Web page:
This realignment became yet more clear on Sept. 14, when a group of prominent figures in climate policy published a new report calling for continued research into SAI and another geoengineering technique known as marine cloud brightening (artificially producing extra cloud cover to reflect the sun’s energy back into space) along with supporting further discussion between governments about the rules of the road. The group, dubbed the Climate Overshoot Commission by its organizers at the Paris Peace Forum, a non-profit focused on global governance issues, also calls for a moratorium on large-scale real-world geoengineering experiments.
Perhaps just as notable as its recommendations is the body’s composition: primarily former politicians, government ministers, diplomats, and NGO leaders. This 12-member group doesn’t directly have any policymaking authority, but its recommendations may carry weight for government leaders looking for a sparknotes primer on geoengineering policy.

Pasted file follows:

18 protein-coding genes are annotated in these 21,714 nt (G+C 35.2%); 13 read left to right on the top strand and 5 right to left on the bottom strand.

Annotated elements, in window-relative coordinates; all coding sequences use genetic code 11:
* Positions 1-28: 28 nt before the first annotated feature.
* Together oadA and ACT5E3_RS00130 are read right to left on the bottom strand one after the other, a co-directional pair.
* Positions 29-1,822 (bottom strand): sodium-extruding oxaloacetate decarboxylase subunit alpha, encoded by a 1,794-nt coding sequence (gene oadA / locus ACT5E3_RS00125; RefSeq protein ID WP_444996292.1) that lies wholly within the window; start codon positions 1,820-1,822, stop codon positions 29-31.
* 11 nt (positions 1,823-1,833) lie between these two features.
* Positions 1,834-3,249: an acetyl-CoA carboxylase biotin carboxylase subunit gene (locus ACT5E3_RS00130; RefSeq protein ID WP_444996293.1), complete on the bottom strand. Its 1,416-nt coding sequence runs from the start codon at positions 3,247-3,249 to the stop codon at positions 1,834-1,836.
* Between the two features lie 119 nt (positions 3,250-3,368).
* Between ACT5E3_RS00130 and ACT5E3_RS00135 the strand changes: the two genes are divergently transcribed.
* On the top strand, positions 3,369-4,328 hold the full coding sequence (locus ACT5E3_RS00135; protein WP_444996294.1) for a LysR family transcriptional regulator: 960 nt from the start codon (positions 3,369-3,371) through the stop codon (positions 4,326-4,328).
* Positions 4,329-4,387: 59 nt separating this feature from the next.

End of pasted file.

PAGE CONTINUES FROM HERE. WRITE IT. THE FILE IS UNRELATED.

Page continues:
And the fact that the commission took up the issue at all, much less recommended research despite warnings from a sizable section of the scientific community, may serve as an important signal that—as in last century’s debate over building atomic weapons—the deliberations over whether and how to use geoengineering are shifting out of scientists’ purview, and into the hands of political leadership.
“This discussion will happen, and in my view, the worst case scenario is that every country does what it sees fit,” says Laurence Tubiana, president of the European Climate Foundation and a member of the commission. “You cannot have only a scientific discussion at the moment where there may be a lot of pressure to really test.”